Again, there are a few great ideas here. I especially love the ability to open doors slowly to peak past (and shoot around) them to get an unexpected drop on an enemy player. These doors also can’t be spammed too effectively, since once they’re opened all the way, they can’t be closed again. The king-of-the-hill objective type is actually one of the best I’ve seen, requiring players to actively stay in the hill rather than simply cap it and then protect it. Things like this are great, and welcome to the competitive gameplay- but they’re barely blips on the list of problems that come up otherwise.


Now that we aren’t being killed the instant we walk out onto the map, we finally get the chance to really use Umbrella Corps. weapons and other combat mechanics. Unfortunately, in a similar fashion to Operation Raccoon, UC fails to deliver anything even remotely interesting or even passable on most of these fronts. All of the primary weapons look and feel the same, even between the automatic weapons and the shotguns, they look nearly identical. I’ve dabbled with using some of the unlocked weapons you get for leveling up, but honestly, I can’t tell a difference in firepower. Everything cuts down an enemy player at the exact same rate, which is to say, nearly an entire clip of ammo. Shotguns are, on the other hand, extremely powerful at close range and are essentially an instant-kill. Pistols are more or less useless against other players, as they don’t do much damage, although they’re something to fall back on if you run out of ammo without dying (somehow) for your primary weapon.

That’s it, though. Umbrella Corps. Offers nothing else in terms of weapon diversity, which is frankly mind-boggling. The maps are too small to make something like a sniper rifle of any real use, but grenade launchers, crossbows, any other famous RE weapons? No can do. Well, we do have one more option- the Brainer.

I honestly didn’t think that there was a way to top Operation Raccoon‘s unbelievably overpowered melee attack. But here we are. The Brainer, an ice-pick like weapon (although there are variations that look more like axes), is an equip-able melee weapon that- repeat after me- is a one hit kill. There is a way of blocking it, but you can also charge the Brainer with some sort of… electrical heat thing… that makes it an unblockable one hit kill. The only real drawbacks to using the Brainer is that the take-down animation is fairly long and leaves you vulnerable to attack (even longer when the Brainer is charged), but that doesn’t counter the fact that it’s a one-hit kill. On top of that, having the brainer equipped actually makes your running speed faster for some reason.


Now, of course, this game does have a cover system (because what shooter doesn’t these days), and I actually like the core idea behind it. Similar to Gears of War, cover is highlighted with a blue computer-styled overlay, and you basically point at the cover you want and then snap to it- but if you’re sprinting you’ll simply mantle over cover and most other obstacles automatically, which can feel great when trying to reach an objective or flee an attacker. Much more fluid than the taking-cover-to-then-jump-over style of Gears. You can also use the Brainer to climb up some walls and gain an elevated position to attack or shortcut your way to an objective. This is very cool, and it’s plenty useful for avoiding the infected if your jammer is busted (in a sort of “floor is lava” kind of way). This would be a pretty great cover system- if the cover worked. I haven’t used the cover much (neither do any of the other players I’ve encountered), and I decided to try and really focus on taking cover the other night. It didn’t protect me one God damn bit, and enemy bullets passed through the cover as if wasn’t even there. So that was fun.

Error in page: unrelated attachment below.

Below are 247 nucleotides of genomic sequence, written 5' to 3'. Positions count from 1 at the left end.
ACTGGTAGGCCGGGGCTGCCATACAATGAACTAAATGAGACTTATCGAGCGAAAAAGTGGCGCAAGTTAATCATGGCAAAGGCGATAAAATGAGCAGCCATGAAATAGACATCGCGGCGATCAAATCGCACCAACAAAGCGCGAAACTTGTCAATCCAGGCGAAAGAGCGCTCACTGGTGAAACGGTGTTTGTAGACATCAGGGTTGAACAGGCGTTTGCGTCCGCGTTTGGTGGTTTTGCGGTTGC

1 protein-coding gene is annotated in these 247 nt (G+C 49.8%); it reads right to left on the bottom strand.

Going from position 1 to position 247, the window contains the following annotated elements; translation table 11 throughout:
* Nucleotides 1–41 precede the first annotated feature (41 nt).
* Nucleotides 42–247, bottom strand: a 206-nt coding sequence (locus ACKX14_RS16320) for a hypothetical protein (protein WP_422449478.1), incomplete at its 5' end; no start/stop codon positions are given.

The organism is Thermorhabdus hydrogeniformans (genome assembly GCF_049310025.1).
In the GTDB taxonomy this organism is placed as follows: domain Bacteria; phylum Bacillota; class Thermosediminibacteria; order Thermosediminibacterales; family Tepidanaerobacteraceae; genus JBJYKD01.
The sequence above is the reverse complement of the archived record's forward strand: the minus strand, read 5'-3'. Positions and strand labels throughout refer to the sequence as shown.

Moving on, there is a fair amount of customization for your multiplayer avatar. Nothing that makes a damn bit of difference, but a fair amount never the less. By default, all of the players in UC are gas-mask wearing, black-clad soldiers, and it’s aggravatingly hard to tell who is and isn’t on your team. The customization options give you access to a variety of paint jobs for your shoulder plates and zombie jammer, helmet and mask styles, and RE lore patches (like S.T.A.R.S., Wolf Pack, U.S.S., and even things like the Ashford family crest). If you spend an extra couple of dollars for the DLC (or deluxe edition), you can also swap out the gas mask and helmet for a “mask” of one of a few RE heroes’ faces, Chris, Leon, Wesker, Barry, HUNK, and Jake. No female characters strangely enough- perhaps because these masks do not alter anything else about your character, and the voice is unchangeably D.C. Douglas (not playing Wesker, just the voice of the Umbrella Corps. soldier you play), but I think when you’re saying that your character is wearing a mask of these famous heroes, we can buy that a dude’s voice is coming out of Jill or Claire’s faces.

Like I said, however, none of it makes a damn bit of difference. It is cool to a certain degree to make your character look exactly how you want them to, with the S.T.A.R.S. logo emblazoned on their arm but the Umbrella, B.S.A.A., and Los Illuminados logos plastered all over your helmet. But all of these options go completely unnoticed as you’re just trying to tell who the hell you’re shooting at. Unlike every other competitive game ever made, where the teams are marked by clear visual distinctions such as dress, color, or even species, Umbrella Corps. waves all of that in favor of keeping your preferred customization options front and center. Great, everyone can see that I’m Leon with a giant RPD sticker on my face. But can they tell that they’re supposed to be shooting at the other guy, the other Leon with no sticker on his face, but otherwise virtually identical. There are little bubbles over your teammate’s heads to indicate that they’re your teammates, but in the heat of battle, the extra second to glance up and check if that figure running at you with the Brainer has a bubble will essentially mean you’re dead.


While I wouldn’t honestly say that Umbrella Corps. is the worst multiplayer experience I’ve ever had (Operation Raccoon still takes that cake), there’s almost nothing good about it, certainly nothing to recommend at least. A neat idea here and there, but nothing that wouldn’t instantly be lost in a sea of frustrating mechanics, repetitive modes, and a generally uneducated feeling to the design. Mediocre at best, broken and terrible at it’s worst, Umbrella Corps.’ main offering is baffling, to say the least, and something that is sure to be totally dead within a matter of weeks. The best thing I can say is that it’s an interesting curio in a long history of weird spin-offs and failed ideas from this series- but that’s it. A topic of conversation when someone says “Hey, remember that time they tried to make a competitive Resident Evil shooter?” and you reply “Operation Raccoon City?” and the first person shakes their head and says, “No, the other one”.

(3 / 10)